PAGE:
You and Me

It’s the perfect pairing, writes Salon: Sarah Palin and Jay Leno, who share a common foe in David Letterman, teamed up to deliver a blow to his ratings on Tuesday night.

It’s the perfect pairing, writes Salon: Sarah Palin and Jay Leno, who share a common foe in David Letterman, teamed up to deliver a blow to his ratings on Tuesday night. But there was more to Palin’s appearance on the Tonight Show than met the eye. "Her poll numbers, after all, have plummeted to alarming depths. More than 70 percent of all Americans – and more than 50 percent of Republicans – now believe she is unqualified for the presidency. And there are only 23 months until the Iowa caucuses. So she was wise to sit down with Leno, who provides the kind of image boost to Republican political figures that Larry King’s does for fallen celebrities. In the last few years, Arnold Schwarzenegger and Fred Thompson launched their campaigns from Leno’s couch and Mike Huckabee stopped by on the eve of his 2008 Iowa triumph. And don’t forget Rush Limbaugh, who took a seat just a few months ago. One of the knocks on Leno is that he’s too eager to please people to be very interesting. But this is a trait that can serve someone like Palin just fine. Little was required of her on Tuesday night. She participated in the obligatory cold open gag – informing Leno that, instead of cue cards, his monologue would be printed on her hands – walked on stage to the tune of ‘Everyday People,’ and smiled and laughed through Leno’s please-like-me questioning."

How to make a black hole

Here's the science of black holes, from supermassive monsters to ones the size of ping-pong balls.

  • There's more than one way to make a black hole, says NASA's Michelle Thaller. They're not always formed from dead stars. For example, there are teeny tiny black holes all around us, the result of high-energy cosmic rays slamming into our atmosphere with enough force to cram matter together so densely that no light can escape.
  • CERN is trying to create artificial black holes right now, but don't worry, it's not dangerous. Scientists there are attempting to smash two particles together with such intensity that it creates a black hole that would live for just a millionth of a second.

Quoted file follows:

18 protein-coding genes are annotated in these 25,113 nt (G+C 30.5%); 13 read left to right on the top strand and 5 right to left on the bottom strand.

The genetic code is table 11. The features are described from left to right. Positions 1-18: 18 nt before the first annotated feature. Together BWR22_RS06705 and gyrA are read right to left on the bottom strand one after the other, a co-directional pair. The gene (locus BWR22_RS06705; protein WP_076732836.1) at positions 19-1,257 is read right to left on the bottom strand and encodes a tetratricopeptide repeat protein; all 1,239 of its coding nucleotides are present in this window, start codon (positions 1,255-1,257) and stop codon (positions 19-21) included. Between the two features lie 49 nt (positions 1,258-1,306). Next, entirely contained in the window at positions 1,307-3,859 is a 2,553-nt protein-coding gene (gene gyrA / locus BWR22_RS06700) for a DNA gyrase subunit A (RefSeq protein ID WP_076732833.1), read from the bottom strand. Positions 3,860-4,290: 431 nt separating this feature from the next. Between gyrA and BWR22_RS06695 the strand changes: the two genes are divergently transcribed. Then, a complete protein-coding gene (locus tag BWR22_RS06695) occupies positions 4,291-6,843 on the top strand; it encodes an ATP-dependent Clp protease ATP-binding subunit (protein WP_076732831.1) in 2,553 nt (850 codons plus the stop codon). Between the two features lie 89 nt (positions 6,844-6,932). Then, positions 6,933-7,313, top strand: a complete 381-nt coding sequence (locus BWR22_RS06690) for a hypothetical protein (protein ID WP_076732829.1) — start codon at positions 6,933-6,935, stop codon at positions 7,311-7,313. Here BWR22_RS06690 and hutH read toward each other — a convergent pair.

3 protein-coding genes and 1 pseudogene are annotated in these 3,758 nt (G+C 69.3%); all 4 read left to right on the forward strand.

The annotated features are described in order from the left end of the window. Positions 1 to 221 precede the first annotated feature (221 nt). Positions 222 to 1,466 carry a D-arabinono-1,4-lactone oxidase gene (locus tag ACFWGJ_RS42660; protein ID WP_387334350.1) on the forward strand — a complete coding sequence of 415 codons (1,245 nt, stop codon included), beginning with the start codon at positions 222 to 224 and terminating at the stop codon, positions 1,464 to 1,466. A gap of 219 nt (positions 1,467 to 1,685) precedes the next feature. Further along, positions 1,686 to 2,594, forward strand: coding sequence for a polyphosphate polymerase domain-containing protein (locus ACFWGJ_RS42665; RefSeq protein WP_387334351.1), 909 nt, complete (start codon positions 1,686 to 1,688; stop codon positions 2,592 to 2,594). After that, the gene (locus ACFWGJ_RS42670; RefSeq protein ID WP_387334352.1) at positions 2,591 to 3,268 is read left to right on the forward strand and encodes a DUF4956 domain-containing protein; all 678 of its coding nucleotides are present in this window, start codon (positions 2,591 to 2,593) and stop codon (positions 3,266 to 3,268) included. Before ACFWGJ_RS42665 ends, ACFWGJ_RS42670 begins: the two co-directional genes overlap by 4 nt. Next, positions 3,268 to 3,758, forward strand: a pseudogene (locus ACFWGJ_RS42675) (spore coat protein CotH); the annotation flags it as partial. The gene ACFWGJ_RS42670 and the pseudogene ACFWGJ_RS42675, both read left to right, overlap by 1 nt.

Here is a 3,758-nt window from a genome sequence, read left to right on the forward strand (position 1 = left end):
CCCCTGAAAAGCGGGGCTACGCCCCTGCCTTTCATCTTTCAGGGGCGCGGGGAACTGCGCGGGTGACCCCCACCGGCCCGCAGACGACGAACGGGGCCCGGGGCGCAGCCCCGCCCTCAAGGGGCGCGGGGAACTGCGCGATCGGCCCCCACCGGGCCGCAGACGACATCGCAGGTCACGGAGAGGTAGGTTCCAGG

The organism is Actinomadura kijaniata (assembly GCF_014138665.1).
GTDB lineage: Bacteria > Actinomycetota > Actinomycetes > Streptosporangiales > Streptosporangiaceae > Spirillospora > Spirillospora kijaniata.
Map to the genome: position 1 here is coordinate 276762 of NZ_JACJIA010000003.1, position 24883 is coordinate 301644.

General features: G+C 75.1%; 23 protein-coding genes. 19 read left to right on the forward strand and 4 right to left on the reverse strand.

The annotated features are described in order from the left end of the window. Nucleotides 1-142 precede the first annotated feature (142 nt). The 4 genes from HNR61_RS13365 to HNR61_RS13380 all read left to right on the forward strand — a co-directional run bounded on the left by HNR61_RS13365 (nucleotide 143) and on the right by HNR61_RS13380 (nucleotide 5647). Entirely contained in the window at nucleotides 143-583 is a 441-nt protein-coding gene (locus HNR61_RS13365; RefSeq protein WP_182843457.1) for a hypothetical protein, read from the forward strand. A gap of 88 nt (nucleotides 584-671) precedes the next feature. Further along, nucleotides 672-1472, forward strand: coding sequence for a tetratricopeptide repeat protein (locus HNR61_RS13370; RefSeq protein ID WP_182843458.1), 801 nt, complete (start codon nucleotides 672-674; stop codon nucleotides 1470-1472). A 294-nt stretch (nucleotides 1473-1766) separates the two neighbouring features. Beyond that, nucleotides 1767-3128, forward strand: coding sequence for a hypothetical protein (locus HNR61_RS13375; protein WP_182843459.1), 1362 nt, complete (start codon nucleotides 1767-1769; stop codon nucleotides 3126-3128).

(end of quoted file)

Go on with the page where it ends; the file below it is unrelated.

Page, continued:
• Thaller uses a brilliant analogy involving a rubber sheet, a marble, and an elephant to explain why different black holes have varying densities. Watch and learn!
  • Bonus fact: If the Earth became a black hole, it would be crushed to the size of a ping-pong ball.

Project 100,000: The Vietnam War's cruel and deadly experiment

Military recruits are supposed to be assessed to see whether they're fit for service. What happens when they're not?

Flickr user Tommy Truong79
Politics & Current Affairs
  • During the Vietnam War, Robert McNamara began a program called Project 100,000.
  • The program brought over 300,000 men to Vietnam who failed to meet minimum criteria for military service, both physically and mentally.
  • Project 100,000 recruits were killed in disproportionate numbers and fared worse after their military service than their civilian peers, making the program one of the biggest—and possibly cruelest—mistakes of the Vietnam War.
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China’s artificial sun reaches fusion temperature: 100 million degrees

In a breakthrough for nuclear fusion research, scientists at China's Experimental Advanced Superconducting Tokamak (EAST) reactor have produced temperatures necessary for nuclear fusion on Earth.

Credit: EAST Team
Surprising Science
  • The EAST reactor was able to heat hydrogen to temperatures exceeding 100 million degrees Celsius.
  • Nuclear fusion could someday provide the planet with a virtually limitless supply of clean energy.
  • Still, scientists have many other obstacles to pass before fusion technology becomes a viable energy source.
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